Individual Retirement Accounts are great for one major reason… taxes are deferred until distributions are taken, sometimes on contributions and always on growth.
Deferral of taxation can be helpful in two ways: First off, taxes aren’t coming out of the account to pay for regular growth, dividends and interest, so that money continues itself to generate growth. Secondly, often people see themselves as being in a higher tax bracket during their working years than they figure they’ll be in during retirement. Deferring income to a time when you may be in a lower income tax bracket makes a lot of sense!
It’s important to point out, however, that when an IRA account holder dies, his or her beneficiaries can continue to defer taxation, subject to rules that have emerged over time.
The most efficient means of ongoing tax deferral at death occurs when a taxpayer dies, and leaves IRA assets to his or her spouse. In that situation, the spouse can opt to take over the IRA assets as their own, and these assets are treated as though they were already the surviving spouse’s assets.
When leaving these assets to survivors you’re not married to, the calculus changes. However, non-spousal beneficiaries still have significant abilities to continue to defer taxation. These beneficiaries can ‘stretch’ payments (and associated taxes) over the course of their lifetimes.
This is where some tricky issues can arise, though. In order to stretch out IRA distributions over the course of their lifetime, the beneficiary needs to roll over the assets to an ‘Inherited IRA’ and each year calculate the required minimum withdrawal from the account based on an IRS formula. If there are multiple IRA beneficiaries, the Required Minimum Distribution is based on the age of the oldest beneficiary (the one with the shortest life expectancy), so it benefits younger beneficiaries to carve out their portions into their OWN inherited IRA account (which needs to be done by December 31 of the year following the death of the IRA holder.).
Issues can arise, though when beneficiaries include ‘non-natural persons’. This is someone (something, really) who doesn’t have a life expectancy, like a charitable organization or a trust.
Often, IRA owners who have a charitable intention at death will wisely choose IRA assets to leave to the charity. The reason for this is that the charity won’t need to pay income taxes on the amount they receive, whereas living, breathing beneficiaries do have to pay income taxes.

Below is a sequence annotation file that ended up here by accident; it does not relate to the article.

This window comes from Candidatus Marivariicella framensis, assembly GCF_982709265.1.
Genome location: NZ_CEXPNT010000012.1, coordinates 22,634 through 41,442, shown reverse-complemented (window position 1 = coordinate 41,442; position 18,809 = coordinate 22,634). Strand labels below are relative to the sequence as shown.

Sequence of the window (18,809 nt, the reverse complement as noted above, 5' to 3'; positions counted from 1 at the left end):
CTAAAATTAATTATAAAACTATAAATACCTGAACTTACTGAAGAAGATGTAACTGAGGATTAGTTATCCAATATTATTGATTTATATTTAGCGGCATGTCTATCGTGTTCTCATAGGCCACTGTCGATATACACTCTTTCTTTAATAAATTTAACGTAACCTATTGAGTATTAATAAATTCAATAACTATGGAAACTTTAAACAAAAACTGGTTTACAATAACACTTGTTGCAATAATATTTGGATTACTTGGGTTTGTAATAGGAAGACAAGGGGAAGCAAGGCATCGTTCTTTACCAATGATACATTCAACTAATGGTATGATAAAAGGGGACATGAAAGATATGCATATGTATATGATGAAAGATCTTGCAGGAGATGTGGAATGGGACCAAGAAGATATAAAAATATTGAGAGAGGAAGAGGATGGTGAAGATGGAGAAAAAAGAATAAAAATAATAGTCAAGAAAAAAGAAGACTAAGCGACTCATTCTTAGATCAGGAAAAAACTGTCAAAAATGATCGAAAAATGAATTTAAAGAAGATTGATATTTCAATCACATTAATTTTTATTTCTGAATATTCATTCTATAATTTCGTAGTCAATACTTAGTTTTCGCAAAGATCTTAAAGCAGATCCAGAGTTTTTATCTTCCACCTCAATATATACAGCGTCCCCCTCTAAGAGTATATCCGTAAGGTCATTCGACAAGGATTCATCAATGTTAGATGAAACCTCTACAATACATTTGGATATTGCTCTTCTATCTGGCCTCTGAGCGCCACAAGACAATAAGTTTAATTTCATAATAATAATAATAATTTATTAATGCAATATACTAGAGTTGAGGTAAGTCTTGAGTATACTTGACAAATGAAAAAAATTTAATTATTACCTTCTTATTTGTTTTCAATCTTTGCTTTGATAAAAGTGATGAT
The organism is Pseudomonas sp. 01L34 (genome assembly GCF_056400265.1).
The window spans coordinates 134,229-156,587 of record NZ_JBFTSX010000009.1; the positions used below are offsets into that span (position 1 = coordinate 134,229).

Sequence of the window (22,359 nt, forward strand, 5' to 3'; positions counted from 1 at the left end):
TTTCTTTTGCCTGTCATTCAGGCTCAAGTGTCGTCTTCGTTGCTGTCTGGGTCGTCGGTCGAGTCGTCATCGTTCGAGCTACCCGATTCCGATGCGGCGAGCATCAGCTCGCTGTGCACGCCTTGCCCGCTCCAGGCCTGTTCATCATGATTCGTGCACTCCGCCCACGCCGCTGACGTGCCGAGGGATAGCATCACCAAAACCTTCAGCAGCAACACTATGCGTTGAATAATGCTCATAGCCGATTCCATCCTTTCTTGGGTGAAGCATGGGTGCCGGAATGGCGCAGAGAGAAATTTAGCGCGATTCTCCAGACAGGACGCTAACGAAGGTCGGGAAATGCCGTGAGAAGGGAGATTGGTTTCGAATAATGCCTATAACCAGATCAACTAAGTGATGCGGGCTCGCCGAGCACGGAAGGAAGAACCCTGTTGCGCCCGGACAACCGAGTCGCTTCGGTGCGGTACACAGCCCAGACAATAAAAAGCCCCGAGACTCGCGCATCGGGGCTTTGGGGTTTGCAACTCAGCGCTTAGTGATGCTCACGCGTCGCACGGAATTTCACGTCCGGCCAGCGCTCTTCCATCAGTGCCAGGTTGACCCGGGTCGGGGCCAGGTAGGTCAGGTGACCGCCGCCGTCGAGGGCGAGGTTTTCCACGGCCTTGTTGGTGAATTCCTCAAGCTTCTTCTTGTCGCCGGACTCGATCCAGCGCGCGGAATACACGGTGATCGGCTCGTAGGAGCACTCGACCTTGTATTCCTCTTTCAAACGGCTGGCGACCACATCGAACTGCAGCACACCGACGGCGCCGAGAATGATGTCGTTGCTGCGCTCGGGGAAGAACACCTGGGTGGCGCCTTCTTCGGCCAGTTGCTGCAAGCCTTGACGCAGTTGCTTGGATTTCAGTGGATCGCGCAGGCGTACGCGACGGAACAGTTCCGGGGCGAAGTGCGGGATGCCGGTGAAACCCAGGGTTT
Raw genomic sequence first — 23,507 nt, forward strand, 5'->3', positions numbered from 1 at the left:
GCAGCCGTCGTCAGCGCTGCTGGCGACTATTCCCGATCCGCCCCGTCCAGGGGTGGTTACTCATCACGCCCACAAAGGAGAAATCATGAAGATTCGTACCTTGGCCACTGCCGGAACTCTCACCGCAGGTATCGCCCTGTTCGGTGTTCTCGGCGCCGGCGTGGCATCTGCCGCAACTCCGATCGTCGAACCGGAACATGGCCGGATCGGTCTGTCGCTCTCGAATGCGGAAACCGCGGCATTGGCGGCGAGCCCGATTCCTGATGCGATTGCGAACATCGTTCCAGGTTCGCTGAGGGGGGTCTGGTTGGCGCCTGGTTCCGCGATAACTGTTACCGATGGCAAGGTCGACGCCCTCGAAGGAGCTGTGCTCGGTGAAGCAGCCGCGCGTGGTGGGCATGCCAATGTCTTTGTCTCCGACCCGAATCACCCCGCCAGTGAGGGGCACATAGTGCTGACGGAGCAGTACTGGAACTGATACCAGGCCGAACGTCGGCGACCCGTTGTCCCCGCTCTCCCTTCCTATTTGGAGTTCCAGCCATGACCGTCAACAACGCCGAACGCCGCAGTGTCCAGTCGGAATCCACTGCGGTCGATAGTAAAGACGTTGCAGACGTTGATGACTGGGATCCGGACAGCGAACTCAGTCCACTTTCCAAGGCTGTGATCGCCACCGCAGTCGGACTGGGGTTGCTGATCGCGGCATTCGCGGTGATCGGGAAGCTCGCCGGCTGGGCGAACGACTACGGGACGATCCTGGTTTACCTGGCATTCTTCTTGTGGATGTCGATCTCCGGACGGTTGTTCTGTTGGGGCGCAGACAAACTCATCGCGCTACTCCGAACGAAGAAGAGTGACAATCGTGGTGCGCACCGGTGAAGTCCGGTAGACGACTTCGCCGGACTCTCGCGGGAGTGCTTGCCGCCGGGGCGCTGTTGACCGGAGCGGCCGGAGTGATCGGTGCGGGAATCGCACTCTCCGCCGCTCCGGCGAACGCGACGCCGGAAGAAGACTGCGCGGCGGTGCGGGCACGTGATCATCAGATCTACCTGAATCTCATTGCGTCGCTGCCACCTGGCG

Example: Mary has $400,000 in a bank account and $600,000 in an IRA. She wants to leave $100,000 to her favorite charity, with the remainder going to her kids. If she dies today, her kids will get $900,000, but if she gifts the $100,000 from the IRA, the kids will owe taxes on $500,000, whereas they’d owe taxes on $600,000 if she had gifted the charity out of the savings account!
Where we need to be cautious, however, is the situation where the charity is included as one of the beneficiaries with ‘natural people’. Since a charity has no life expectancy, the remaining beneficiaries will lose the ability to stretch payments over their lifetimes and will have to take everything out within 5 years. That can be avoided two ways:
- Break up the IRA into multiple smaller IRAs and name unique beneficiaries for each. Make the charity its only beneficiary on a smaller account.
- Even if this is not done, as long as the charitable beneficiary is completely paid out in advance of 12/31 in the year following the date of death, the remaining living, breathing beneficiaries can still take advantage of stretching distributions over their life expectancy.
TRUST AS BENEFICIARY
Often, IRA account holders have concerns about how and when beneficiaries receive their portions. As such, instead of leaving beneficiaries assets outright, they name the beneficiaries in a trust document, and make the trust the beneficiary of the IRA. This can have some benefits. For example, someone concerned that their child, upon inheriting the assets, will need help in managing them has the ability to name a trustee to help with that and to make appropriate fiduciary decisions for the ultimate beneficiary.
The problem here is that, like with a charity, a trust also doesn’t have a date of birth, and thus no life expectancy. This can ruin the ability of the beneficiary to stretch their income over a long time. This, too, has remedies… The trust can be essentially disregarded and the distributions sent along over the course of the beneficiary life expectancies, provided it meets the requirements to be a ‘See Through’ Trust. Those requirements are:
- The trust must be considered valid and legal under state law, which typically means the creation of the trust document must be witnessed and notarized.
- The trust must be irrevocable upon the plan owner’s death, meaning that the listed beneficiaries can be changed up to the point where the IRA owner passes away, but not after.
- All beneficiaries must be easily identifiable, eligible, and legally named.
- Documentation of the see-through trust must be provided to the custodian of the IRA by October 31 of the year following the IRA owner’s death. The regulations governing the trust and how it relates to the distribution of the IRA are part of 26 Code of Federal Regulations Section 1.401(a)(9).
Obviously, beneficiary designations are generally pretty simple and straightforward, but they do require care, especially in situations where non-humans are involved. Proper planning can save huge tax consequences down the road!!